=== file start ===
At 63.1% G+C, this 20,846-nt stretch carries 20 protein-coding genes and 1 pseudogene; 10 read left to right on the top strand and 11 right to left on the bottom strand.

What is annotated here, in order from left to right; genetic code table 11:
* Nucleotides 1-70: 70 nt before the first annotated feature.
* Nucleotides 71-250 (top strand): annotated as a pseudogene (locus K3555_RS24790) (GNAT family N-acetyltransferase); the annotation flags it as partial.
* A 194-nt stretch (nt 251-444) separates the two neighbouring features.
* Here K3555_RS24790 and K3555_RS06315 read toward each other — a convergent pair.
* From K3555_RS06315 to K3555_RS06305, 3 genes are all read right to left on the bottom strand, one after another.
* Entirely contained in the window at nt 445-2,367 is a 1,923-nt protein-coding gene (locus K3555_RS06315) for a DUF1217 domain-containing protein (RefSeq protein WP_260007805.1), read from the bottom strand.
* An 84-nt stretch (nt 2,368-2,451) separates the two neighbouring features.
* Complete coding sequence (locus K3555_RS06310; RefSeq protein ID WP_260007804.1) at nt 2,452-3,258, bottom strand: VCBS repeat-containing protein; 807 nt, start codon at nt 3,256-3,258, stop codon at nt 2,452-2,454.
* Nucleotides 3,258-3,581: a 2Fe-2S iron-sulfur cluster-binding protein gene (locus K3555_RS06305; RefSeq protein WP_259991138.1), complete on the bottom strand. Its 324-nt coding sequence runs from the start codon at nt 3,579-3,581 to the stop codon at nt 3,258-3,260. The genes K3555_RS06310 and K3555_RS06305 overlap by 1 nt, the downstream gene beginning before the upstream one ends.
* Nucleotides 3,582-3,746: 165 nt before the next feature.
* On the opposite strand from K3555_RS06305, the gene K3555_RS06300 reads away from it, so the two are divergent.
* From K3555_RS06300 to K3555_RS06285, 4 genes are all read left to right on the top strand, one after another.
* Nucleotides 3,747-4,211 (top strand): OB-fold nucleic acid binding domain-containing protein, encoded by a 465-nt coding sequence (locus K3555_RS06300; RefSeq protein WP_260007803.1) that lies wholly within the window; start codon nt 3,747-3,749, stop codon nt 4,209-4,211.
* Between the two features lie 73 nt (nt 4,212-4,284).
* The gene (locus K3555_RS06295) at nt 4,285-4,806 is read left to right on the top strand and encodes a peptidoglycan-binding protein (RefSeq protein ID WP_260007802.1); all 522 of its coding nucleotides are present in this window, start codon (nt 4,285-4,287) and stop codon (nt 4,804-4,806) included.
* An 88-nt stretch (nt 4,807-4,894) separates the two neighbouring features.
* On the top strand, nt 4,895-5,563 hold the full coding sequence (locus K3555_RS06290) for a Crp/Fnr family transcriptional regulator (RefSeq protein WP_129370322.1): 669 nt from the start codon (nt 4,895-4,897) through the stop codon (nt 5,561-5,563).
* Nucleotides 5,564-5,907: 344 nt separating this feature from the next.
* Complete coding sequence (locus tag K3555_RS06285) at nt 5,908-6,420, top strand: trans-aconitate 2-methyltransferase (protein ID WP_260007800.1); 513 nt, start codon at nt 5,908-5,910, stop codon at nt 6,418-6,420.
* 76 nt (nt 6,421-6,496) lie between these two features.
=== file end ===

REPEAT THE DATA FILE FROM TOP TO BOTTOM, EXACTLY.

At 63.1% G+C, this 20,846-nt stretch carries 20 protein-coding genes and 1 pseudogene; 10 read left to right on the top strand and 11 right to left on the bottom strand.

What is annotated here, in order from left to right; genetic code table 11:
* Nucleotides 1-70: 70 nt before the first annotated feature.
* Nucleotides 71-250 (top strand): annotated as a pseudogene (locus K3555_RS24790) (GNAT family N-acetyltransferase); the annotation flags it as partial.
* A 194-nt stretch (nt 251-444) separates the two neighbouring features.
* Here K3555_RS24790 and K3555_RS06315 read toward each other — a convergent pair.
* From K3555_RS06315 to K3555_RS06305, 3 genes are all read right to left on the bottom strand, one after another.
* Entirely contained in the window at nt 445-2,367 is a 1,923-nt protein-coding gene (locus K3555_RS06315) for a DUF1217 domain-containing protein (RefSeq protein WP_260007805.1), read from the bottom strand.
* An 84-nt stretch (nt 2,368-2,451) separates the two neighbouring features.
* Complete coding sequence (locus K3555_RS06310; RefSeq protein ID WP_260007804.1) at nt 2,452-3,258, bottom strand: VCBS repeat-containing protein; 807 nt, start codon at nt 3,256-3,258, stop codon at nt 2,452-2,454.
* Nucleotides 3,258-3,581: a 2Fe-2S iron-sulfur cluster-binding protein gene (locus K3555_RS06305; RefSeq protein WP_259991138.1), complete on the bottom strand. Its 324-nt coding sequence runs from the start codon at nt 3,579-3,581 to the stop codon at nt 3,258-3,260. The genes K3555_RS06310 and K3555_RS06305 overlap by 1 nt, the downstream gene beginning before the upstream one ends.
* Nucleotides 3,582-3,746: 165 nt before the next feature.
* On the opposite strand from K3555_RS06305, the gene K3555_RS06300 reads away from it, so the two are divergent.
* From K3555_RS06300 to K3555_RS06285, 4 genes are all read left to right on the top strand, one after another.
* Nucleotides 3,747-4,211 (top strand): OB-fold nucleic acid binding domain-containing protein, encoded by a 465-nt coding sequence (locus K3555_RS06300; RefSeq protein WP_260007803.1) that lies wholly within the window; start codon nt 3,747-3,749, stop codon nt 4,209-4,211.
* Between the two features lie 73 nt (nt 4,212-4,284).
* The gene (locus K3555_RS06295) at nt 4,285-4,806 is read left to right on the top strand and encodes a peptidoglycan-binding protein (RefSeq protein ID WP_260007802.1); all 522 of its coding nucleotides are present in this window, start codon (nt 4,285-4,287) and stop codon (nt 4,804-4,806) included.
* An 88-nt stretch (nt 4,807-4,894) separates the two neighbouring features.
* On the top strand, nt 4,895-5,563 hold the full coding sequence (locus K3555_RS06290) for a Crp/Fnr family transcriptional regulator (RefSeq protein WP_129370322.1): 669 nt from the start codon (nt 4,895-4,897) through the stop codon (nt 5,561-5,563).
* Nucleotides 5,564-5,907: 344 nt separating this feature from the next.
* Complete coding sequence (locus tag K3555_RS06285) at nt 5,908-6,420, top strand: trans-aconitate 2-methyltransferase (protein ID WP_260007800.1); 513 nt, start codon at nt 5,908-5,910, stop codon at nt 6,418-6,420.
* 76 nt (nt 6,421-6,496) lie between these two features.